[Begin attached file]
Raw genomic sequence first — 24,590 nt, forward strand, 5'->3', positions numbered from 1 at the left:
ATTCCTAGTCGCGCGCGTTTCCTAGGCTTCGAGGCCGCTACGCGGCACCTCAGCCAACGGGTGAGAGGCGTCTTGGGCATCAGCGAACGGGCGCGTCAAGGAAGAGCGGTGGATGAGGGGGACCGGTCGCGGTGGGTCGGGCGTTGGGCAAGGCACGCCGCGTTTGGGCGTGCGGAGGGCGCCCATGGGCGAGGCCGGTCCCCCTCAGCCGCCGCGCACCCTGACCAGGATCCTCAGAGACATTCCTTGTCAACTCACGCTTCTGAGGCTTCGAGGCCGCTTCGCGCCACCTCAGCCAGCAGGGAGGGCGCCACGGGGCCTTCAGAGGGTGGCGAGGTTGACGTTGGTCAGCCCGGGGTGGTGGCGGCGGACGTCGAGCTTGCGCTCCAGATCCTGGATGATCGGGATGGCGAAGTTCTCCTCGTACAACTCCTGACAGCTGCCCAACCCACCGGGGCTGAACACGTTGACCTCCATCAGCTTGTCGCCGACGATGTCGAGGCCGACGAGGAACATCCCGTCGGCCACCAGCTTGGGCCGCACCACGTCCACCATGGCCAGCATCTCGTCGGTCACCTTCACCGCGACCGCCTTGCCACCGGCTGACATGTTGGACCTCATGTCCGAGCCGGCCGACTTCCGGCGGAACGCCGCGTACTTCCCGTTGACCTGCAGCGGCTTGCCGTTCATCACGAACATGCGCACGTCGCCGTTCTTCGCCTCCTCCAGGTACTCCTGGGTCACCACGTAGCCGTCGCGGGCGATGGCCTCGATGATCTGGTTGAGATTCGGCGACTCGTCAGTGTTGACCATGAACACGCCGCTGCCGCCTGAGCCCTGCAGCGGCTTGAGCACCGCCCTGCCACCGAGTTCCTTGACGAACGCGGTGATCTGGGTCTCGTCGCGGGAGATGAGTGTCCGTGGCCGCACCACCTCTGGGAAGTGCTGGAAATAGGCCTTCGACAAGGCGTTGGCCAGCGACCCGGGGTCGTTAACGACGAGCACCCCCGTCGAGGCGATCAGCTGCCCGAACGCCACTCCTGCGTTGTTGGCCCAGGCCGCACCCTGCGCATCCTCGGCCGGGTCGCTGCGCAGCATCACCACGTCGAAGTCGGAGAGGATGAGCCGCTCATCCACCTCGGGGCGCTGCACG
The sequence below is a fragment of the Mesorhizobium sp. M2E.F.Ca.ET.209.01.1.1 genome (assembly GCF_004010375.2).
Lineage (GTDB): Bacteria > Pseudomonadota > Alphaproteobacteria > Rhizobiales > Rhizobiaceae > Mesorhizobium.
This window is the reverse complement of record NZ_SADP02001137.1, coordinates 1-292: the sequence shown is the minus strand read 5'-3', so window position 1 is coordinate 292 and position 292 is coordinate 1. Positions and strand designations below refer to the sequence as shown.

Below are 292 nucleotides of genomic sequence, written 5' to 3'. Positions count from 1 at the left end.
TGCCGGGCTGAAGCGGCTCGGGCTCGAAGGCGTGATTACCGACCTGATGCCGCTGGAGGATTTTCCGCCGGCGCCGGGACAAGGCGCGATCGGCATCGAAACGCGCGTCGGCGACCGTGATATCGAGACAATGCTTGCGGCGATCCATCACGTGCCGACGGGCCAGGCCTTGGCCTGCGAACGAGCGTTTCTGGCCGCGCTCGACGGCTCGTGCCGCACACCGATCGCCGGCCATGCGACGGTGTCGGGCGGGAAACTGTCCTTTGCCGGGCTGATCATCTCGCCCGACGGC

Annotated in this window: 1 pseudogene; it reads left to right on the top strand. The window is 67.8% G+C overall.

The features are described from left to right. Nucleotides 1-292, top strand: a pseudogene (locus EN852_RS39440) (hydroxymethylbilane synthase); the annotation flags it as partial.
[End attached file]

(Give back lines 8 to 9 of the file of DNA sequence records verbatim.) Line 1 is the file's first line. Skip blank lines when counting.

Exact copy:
Annotated in this window: 1 pseudogene; it reads left to right on the top strand. The window is 67.8% G+C overall.

The features are described from left to right. Nucleotides 1-292, top strand: a pseudogene (locus EN852_RS39440) (hydroxymethylbilane synthase); the annotation flags it as partial.